Kasper De Vos, 'A Shepherd's poem'


Plus-one Gallery, (South)

With the title ‘A Shepherd’s Poem’ the Belgian artist Kasper De Vos refers to the tradition of the Pastoral Poetry.
This tradition leads back to the Greek poet Theocritus (3rd century BC) who seduced the elite of Alexandria in his poems with a glorification of the rustic rural life of Sicily.
De Vos playfully flirts with the identification of the shepherd and shows the visitor of the exhibition the rural landscape of Andalusia, where he made a series of drawings of Holm oaks in the fall of last year. He crafted specific objects out of cork to went outside with his drawing materials. He created large chestnuts out of wood that show us the fruit of a natural process and connect with local and artisanal proud.
The past year, De Vos lived in the Antwerp suburbs and renovated two typical Flemish letterboxes into country retreats for town people who wish to flee the city during the weekends, in search of an idealized experience of rural Belgium.
To provide the exhibition with textual support, he invited the Irish artist Ella Deburca to write a pastoral poem that reflects on her life in rural Ireland.

During the opening, a performance by Joachim Badenhorst took place.

"The cows are the most social thing I see these days
They munch the grass in twos and threes
And stalk off to the milk parlour.

The slow part of my brain is practising stillness,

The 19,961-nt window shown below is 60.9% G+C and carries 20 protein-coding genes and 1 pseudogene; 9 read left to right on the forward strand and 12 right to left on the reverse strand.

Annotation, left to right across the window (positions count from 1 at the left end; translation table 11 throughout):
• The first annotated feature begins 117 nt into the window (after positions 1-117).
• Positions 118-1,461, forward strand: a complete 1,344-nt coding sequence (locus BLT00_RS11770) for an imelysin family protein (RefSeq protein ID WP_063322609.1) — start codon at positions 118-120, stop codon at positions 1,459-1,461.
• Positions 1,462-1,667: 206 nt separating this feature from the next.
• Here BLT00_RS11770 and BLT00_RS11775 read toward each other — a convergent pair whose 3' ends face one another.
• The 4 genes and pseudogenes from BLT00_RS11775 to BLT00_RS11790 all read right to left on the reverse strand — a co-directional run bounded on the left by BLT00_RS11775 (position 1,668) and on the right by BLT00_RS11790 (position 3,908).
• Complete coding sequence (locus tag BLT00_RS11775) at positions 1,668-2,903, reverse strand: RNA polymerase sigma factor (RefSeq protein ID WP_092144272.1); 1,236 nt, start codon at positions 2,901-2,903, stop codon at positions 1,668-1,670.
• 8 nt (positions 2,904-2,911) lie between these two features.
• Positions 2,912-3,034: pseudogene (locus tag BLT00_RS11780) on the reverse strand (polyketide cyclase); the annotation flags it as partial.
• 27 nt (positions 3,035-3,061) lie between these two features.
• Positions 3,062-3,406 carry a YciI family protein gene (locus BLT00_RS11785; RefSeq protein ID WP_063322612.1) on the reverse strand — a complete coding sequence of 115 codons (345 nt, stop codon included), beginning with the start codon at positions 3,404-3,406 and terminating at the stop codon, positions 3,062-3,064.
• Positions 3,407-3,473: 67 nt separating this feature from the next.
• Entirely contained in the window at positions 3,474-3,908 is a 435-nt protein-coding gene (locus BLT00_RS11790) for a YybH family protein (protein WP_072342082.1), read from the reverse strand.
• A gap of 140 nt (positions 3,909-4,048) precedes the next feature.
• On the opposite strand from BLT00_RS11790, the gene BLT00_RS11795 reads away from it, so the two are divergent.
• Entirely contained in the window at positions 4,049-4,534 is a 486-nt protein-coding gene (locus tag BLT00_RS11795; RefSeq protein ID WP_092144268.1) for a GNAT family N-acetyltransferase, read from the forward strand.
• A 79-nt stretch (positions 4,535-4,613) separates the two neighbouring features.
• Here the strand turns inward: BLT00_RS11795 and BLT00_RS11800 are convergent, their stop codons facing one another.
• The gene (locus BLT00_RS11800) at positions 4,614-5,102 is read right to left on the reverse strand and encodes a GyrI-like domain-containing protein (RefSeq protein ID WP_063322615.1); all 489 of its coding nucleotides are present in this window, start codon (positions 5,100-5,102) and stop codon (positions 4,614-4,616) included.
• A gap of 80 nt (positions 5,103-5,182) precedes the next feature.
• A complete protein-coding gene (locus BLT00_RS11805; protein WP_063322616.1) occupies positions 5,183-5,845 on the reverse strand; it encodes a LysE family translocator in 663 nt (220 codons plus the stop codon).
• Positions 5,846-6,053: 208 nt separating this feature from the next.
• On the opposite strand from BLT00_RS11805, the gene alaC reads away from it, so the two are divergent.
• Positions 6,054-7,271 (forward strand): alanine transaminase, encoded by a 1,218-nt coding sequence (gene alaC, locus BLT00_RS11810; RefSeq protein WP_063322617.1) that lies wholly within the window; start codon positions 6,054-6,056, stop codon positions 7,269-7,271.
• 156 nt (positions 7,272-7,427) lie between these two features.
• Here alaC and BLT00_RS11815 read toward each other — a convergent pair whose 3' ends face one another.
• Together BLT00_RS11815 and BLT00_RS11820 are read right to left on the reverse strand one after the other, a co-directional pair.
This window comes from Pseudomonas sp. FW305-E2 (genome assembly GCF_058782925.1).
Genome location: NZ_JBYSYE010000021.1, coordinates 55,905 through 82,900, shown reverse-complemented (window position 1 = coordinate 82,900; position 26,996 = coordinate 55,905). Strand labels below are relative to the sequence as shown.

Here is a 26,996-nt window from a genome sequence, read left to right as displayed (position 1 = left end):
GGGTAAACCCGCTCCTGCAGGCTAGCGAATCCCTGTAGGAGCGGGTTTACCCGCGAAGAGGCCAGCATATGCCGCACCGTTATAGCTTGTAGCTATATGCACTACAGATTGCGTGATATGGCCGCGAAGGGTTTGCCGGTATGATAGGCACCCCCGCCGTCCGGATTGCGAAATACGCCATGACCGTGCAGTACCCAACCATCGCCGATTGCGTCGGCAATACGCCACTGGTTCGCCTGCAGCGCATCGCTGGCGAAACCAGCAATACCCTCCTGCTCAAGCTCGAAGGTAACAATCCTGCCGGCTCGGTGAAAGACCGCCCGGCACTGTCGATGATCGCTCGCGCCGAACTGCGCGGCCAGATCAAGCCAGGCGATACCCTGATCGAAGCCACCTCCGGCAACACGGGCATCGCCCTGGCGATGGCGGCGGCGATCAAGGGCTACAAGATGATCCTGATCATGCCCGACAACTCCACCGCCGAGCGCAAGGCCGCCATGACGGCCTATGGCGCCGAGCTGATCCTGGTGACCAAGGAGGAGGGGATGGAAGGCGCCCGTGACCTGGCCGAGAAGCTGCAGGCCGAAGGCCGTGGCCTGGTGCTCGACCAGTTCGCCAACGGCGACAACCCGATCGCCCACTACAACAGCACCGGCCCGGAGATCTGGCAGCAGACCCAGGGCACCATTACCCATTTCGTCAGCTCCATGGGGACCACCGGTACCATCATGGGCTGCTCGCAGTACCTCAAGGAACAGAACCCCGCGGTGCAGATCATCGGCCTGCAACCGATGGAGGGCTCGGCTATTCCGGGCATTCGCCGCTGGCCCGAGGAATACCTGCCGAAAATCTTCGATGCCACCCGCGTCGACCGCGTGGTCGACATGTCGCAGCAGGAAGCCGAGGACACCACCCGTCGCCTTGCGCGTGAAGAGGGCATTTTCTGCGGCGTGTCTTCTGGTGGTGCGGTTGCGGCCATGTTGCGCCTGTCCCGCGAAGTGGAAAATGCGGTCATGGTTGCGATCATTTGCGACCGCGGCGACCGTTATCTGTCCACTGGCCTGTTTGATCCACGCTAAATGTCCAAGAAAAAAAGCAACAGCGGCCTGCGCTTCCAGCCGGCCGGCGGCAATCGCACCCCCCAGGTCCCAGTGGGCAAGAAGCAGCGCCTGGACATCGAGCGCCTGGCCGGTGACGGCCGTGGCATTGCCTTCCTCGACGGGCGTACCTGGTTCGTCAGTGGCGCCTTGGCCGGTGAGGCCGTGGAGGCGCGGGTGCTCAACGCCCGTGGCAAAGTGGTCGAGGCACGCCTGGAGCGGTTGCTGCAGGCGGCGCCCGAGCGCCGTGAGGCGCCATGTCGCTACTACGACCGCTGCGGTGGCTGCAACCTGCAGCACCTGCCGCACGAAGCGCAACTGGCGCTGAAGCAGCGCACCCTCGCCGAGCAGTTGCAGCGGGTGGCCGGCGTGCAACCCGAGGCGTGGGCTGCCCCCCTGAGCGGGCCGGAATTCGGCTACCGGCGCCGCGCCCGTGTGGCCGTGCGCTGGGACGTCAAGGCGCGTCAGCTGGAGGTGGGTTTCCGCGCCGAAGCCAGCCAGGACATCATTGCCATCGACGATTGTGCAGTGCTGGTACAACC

Diving under the wind and drinking the mist.
The fast part is still in the city, wolfing down coffee and algorithms.

I walk the fields and contemplate authors who wrote books walking fields and
Wonder why my brain hasn’t gotten there yet.

I am still an outsider because I haven’t learned to dance around conversation yet.
Like love making, it’s better to draw it out than to ask directly
How much, and when, and for how long.

Money is never mentioned.
Clocks are never clocked.
When the winds part and a neighbour meaders up the path to say a socially distanced hello
There are warm eyes, patient in a way not previously seen.

We shop at the same food shop and wear similar clothes because the weather dictates it.

Even the letterboxes are similar and we uphold certain traditions like
Always baking extra cookies for the neighbours and
Sharing some of the vegetable crop.

From time to time the farmers gather all the shit of the cows and spray it onto the fields
To help the grass to grow.
Then the cows come and eat the grass
And shit."
Text: Ella Deburca

Represented artist

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